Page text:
More significantly, key parts of Pat's story have changed somewhat over the past few years, when he gave several interviews to FBI agents, as well as more recently in his deposition testimony. For example, when Pat first went to see the FBI, he recalled a specific meeting at the old Ritz-Carlton Hotel in spring 1995, where Barry allegedly told him, "We're paying Andy $10,000 a month." At first, Graham said he, Collins and Barry were at the Ritz-Carlton that day, as well as former TDCJ director Charlie Terrell, who had set up the meeting. A year later Pat told the FBI that he couldn't remember if Collins was there or not. Pat also contradicted his initial story, saying Barry didn't tell him about the payments until much later, when Collins was "tendering his resignation" from TDCJ. At his deposition in March of this year, Pat changed the story of the Ritz-Carlton meeting again, saying nothing incriminating was said at the time.
Pat told the feds that Yank Barry complained about having to pay Collins in cash. At one point, Pat explained that Barry's "preferred method" was cash because there was "nothing traceable there." At another, Pat said Barry often made it known that he wanted Collins to set up a corporation to receive the money so Barry could save on taxes.
That, perhaps, explains the existence of Certified Technologies Corporation, but it begs a couple of questions: If Yank Barry was actually bribing Andy Collins, would he really care that much about the tax implications? And if Barry wanted Collins to set up a company to take bribes, why do it 30 days before Collins would retire from TDCJ?
Defense attorneys say they'll be able to show that Collins, in fact, set up a legitimate company that received two legitimate $10,000 payments from Yank Barry. For jurors to find anything wrong with that, especially in Barry's case, they'll have to believe Pat Graham.
"The whole case really hinges upon his credibility," says Kent Schaffer, an attorney for Barry. "If the jury doesn't believe Pat Graham, the case is over. If the jury believes Pat Graham, we're in trouble."
</1>T<1>he Louisiana prosecutors, Assistant U.S. Attorney Jim Letten and FBI agent Geoffrey Santini, are scheduled to be deposed on the Grahams' immunity agreement in Lynn Hughes's court June 5, which also happens to be Pat's next sentencing date on the felony theft charge.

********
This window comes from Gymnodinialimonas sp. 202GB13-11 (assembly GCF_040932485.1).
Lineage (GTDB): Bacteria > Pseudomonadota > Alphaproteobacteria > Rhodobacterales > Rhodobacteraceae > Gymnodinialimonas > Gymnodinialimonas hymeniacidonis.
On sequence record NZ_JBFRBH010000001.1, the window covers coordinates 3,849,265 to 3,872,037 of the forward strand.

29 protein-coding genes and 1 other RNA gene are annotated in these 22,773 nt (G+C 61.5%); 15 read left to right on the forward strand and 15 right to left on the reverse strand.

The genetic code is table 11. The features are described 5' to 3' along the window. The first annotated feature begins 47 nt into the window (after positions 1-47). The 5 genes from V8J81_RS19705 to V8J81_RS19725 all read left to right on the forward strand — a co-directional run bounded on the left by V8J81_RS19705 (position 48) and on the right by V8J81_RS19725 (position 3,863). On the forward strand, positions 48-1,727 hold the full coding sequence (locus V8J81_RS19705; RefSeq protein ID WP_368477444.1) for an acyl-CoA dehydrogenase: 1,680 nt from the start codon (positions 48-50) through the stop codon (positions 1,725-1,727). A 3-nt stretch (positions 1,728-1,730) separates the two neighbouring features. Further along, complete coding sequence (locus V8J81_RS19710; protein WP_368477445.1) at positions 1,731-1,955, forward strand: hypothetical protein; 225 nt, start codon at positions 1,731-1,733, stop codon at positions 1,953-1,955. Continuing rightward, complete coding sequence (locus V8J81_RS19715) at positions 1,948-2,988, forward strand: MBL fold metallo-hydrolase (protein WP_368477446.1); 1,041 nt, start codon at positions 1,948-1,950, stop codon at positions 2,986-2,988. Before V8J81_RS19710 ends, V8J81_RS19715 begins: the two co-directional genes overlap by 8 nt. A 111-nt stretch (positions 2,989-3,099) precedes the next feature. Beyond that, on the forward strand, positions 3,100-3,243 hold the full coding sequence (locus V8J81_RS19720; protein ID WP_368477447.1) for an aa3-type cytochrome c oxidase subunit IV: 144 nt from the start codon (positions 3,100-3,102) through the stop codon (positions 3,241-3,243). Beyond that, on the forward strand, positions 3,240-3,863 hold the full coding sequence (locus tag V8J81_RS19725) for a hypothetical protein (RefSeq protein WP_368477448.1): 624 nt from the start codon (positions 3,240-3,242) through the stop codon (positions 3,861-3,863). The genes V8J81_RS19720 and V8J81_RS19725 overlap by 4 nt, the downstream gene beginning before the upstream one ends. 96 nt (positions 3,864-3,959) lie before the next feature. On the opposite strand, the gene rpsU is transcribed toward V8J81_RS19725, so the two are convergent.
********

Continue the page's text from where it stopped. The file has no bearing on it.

Letten and Santini are also expected to make an appearance at that hearing before Judge William Harmon, who has delayed sentencing Pat more than a dozen times since 1997, at the request of the prosecutors. In a recent written plea to the judge, Letten cited a "legal and moral obligation" to testify about "the full nature, extent, duration and quality" of Pat's cooperation.
If the June 5 date holds for both proceedings, it could provide an interesting spectacle. In Hughes's court, defense attorneys will likely drill prosecutors on what they know about the alleged scam on Fred Rizk, as well as whether they knew Pat and Mike have apparently lied and committed forgery in the bankruptcy and Coushatta cases, respectively.
Meanwhile, over in Harmon's court, those same prosecutors will presumably talk about what an honest, hardworking "cooperating witness" Pat Graham has been.
To be sure, until Hughes sets a new date for the Collins trial, and until Fred Hofheinz is tried in Louisiana, the credibility of Pat and Mike Graham will be under continued attack. Prosecutors may also have to deal with an investigation of Fred Rizk's allegation that the Graham brothers scammed him for $250,000. If the established pattern continues, prosecutors will likely at least attempt to delay any indictments that may result.
However, unlike the feds, the Harris County district attorney's office appears to have had its fill of the Graham brothers. In December Assistant U.S. Attorney Gary Cobe asked the D.A.'s office if anyone over there had promised Pat Graham a break on his felony theft conviction.
Assistant D.A. Chuck Noll replied that while Pat Graham had sought favors from his office, "I personally advised Patrick Graham's attorney that the state would still seek pen time on Mr. Graham's case even if Mr. Graham made a case for federal prosecutors on the president."
E-mail Brian Wallstin at brian.wallstin@ houstonpress.com.